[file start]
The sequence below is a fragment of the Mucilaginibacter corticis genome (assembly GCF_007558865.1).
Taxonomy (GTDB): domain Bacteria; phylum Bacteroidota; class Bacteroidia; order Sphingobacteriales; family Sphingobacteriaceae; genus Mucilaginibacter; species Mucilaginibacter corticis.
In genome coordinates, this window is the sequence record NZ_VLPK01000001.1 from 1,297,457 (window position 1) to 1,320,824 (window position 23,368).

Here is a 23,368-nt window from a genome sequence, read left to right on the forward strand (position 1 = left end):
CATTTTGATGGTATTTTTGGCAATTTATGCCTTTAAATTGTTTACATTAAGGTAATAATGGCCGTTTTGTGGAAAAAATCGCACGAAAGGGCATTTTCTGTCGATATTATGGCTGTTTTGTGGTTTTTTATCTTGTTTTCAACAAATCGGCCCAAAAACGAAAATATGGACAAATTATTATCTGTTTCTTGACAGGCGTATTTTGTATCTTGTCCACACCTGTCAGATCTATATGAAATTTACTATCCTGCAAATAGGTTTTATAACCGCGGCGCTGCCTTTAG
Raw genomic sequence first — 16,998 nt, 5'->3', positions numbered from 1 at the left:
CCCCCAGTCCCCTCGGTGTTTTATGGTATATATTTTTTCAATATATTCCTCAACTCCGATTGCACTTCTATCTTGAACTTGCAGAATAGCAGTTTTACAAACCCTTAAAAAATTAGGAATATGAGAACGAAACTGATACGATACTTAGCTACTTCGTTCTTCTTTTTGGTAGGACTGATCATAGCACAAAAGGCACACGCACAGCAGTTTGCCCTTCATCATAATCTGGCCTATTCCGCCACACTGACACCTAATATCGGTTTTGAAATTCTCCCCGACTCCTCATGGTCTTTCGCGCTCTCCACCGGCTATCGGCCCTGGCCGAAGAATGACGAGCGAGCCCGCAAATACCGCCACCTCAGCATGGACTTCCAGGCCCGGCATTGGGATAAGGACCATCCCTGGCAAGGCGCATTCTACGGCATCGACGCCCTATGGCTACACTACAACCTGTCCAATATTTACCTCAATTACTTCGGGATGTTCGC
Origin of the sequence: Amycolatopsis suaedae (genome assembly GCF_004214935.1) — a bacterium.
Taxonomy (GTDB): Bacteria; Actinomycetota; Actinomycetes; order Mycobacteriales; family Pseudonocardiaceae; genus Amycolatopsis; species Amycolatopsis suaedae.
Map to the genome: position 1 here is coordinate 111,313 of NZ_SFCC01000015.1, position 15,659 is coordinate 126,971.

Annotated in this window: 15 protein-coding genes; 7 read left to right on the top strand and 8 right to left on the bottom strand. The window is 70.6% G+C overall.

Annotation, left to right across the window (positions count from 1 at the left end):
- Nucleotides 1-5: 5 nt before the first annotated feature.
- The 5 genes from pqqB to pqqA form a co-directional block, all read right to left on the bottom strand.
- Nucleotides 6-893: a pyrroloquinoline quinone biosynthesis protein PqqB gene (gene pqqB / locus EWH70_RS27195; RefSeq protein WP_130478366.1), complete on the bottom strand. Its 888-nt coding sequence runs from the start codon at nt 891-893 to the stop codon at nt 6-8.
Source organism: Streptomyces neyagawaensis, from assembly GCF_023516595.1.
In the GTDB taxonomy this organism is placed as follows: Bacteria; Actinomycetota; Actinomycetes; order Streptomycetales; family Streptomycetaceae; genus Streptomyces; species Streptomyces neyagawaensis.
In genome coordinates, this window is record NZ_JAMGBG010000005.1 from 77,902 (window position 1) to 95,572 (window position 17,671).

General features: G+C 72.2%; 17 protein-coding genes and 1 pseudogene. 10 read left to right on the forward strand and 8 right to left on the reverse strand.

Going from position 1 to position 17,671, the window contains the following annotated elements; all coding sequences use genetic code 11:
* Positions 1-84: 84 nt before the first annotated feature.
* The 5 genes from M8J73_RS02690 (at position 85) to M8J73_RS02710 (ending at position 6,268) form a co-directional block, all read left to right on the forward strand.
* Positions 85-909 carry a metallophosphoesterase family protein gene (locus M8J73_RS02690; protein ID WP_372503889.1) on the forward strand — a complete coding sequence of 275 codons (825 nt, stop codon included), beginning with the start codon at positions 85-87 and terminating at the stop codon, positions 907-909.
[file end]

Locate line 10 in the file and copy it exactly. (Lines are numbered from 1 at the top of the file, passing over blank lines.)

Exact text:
Map to the genome: position 1 here is coordinate 111,313 of NZ_SFCC01000015.1, position 15,659 is coordinate 126,971.